Science.gov

Sample records for qualification testing results

  1. Qualification test results for blue-red reflecting solar covers

    NASA Technical Reports Server (NTRS)

    Beauchamp, W. T.

    1994-01-01

    Recent market forces and design innovations have spurred the development of solar cell covers that significantly reduce the solar absorptance for a cell array. GaAs cells, using Ge as the substrate host material, can have a significantly higher output if the solar absorptance of the cell array is reduced. New optical coating design techniques have allowed the construction of covers that reflect the ultraviolet energy (below 350 nm) and the near infrared energy (above 900 nm) resulting in the beneficial reduction in absorptance. Recent modeling suggests three or more present output increase due to the lowered temperature with such a device. Within the last several months we have completed the testing of production samples of these new covers in a qualification series that included the usual environmental effects associated with the routine testing of solar cell covers and the combined effects of protons, electrons and solar UV as would be encountered in space. For the combined effects testing the samples were exposed to 300 sun days equivalent UV, 5 x 10(exp 14)/sq cm of 0.5 MeV protons and 10(exp 15)/sq cm of 1.0 MeV electrons. Measurements of the reflectance, transmission, emittance and other appropriate parameters were made before and after the testing. As measured by the averaged transmission over the cell operating band, the change in transmission for the samples was less than or about equal to 1 percent. The details of the testing and the results in terms of transmission, reflectance and emittance are discussed in the paper.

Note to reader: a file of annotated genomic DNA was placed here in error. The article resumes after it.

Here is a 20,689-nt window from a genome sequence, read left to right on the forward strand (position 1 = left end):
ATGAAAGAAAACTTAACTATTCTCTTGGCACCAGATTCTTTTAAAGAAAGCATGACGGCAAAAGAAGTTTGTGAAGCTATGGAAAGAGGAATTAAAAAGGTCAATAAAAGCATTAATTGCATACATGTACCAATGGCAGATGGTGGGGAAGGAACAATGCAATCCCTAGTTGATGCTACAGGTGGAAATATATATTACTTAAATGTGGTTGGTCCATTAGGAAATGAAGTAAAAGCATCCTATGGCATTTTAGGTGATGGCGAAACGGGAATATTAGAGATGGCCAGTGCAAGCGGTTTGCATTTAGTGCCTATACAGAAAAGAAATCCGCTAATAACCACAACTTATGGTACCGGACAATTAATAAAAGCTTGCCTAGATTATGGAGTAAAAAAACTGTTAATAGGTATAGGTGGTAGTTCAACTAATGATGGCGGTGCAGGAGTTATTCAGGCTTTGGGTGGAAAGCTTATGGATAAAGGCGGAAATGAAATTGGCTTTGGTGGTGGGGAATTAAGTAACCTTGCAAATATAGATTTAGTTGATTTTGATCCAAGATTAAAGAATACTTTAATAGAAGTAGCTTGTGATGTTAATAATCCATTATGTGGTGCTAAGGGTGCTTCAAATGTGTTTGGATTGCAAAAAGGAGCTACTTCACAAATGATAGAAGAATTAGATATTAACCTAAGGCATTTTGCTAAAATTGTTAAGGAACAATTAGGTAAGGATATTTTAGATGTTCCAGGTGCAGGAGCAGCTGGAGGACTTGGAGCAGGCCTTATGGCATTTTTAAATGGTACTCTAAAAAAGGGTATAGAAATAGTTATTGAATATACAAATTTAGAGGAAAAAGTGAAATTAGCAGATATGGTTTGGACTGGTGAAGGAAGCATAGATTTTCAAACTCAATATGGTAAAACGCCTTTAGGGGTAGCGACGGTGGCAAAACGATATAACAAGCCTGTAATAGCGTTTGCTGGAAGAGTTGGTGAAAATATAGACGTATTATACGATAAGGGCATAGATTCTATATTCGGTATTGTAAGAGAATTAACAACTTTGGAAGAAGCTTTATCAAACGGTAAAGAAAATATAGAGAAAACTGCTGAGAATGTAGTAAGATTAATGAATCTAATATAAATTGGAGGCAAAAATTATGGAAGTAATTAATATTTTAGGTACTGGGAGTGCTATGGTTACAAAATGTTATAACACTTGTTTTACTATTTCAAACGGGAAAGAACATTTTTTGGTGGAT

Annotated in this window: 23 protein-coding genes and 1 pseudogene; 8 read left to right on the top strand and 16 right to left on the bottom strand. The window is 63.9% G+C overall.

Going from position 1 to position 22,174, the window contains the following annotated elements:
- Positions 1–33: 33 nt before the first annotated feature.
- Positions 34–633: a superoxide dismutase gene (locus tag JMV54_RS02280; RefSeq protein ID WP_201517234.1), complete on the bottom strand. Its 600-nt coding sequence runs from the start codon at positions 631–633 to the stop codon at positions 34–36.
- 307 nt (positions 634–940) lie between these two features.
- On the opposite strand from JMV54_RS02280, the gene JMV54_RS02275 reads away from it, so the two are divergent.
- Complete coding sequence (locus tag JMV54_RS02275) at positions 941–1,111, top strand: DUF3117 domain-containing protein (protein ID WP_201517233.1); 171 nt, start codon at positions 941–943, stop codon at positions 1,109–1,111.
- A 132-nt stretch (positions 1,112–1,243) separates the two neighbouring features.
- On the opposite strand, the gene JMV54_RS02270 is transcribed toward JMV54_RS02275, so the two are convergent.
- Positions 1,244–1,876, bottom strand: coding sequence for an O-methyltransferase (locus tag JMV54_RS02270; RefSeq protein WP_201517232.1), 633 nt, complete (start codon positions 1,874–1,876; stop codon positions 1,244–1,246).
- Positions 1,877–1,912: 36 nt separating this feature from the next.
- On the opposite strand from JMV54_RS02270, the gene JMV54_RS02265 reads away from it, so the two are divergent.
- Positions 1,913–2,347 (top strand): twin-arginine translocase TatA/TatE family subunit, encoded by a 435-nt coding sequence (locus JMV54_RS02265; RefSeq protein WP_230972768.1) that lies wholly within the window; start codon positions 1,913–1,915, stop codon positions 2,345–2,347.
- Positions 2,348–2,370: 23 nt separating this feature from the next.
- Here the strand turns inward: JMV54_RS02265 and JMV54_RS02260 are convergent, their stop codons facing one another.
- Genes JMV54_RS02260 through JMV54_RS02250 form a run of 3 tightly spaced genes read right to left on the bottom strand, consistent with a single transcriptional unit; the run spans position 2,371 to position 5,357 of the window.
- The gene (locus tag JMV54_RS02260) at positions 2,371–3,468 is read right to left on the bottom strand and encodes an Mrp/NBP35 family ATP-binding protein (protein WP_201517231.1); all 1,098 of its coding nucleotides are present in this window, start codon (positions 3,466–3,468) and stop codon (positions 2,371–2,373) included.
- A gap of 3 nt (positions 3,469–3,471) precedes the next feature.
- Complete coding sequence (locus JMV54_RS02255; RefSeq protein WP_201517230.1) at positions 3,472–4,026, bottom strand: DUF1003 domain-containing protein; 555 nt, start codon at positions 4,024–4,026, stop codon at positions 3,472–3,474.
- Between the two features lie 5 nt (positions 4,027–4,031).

2. Results of qualification tests on water-level sensing instruments, 1987

    USGS Publications Warehouse

    Olive, T.E.

    1989-01-01

    The U.S. Geological Survey 's Hydrologic Instrumentation Facility at the Stennis Space Center, Mississippi, conducts qualification tests on water level sensing instruments. Instrument systems, which meet or exceed the Survey 's minimum performance requirements, are placed on the Survey 's Qualified Products List. The qualification tests conducted in 1987 added two instrument systems to the Survey 's Qualified Products List. One system met requirements for use at a daily-discharge station , and the other system met requirements for a special-case station. The report is prepared for users of hydrologic instruments. The report provides a list of instrument features, describes the instrument systems, summarizes test procedures, and presents test results for the two instrument systems that met the Survey 's minimum performance standards for the 1987 round of qualification tests. (USGS)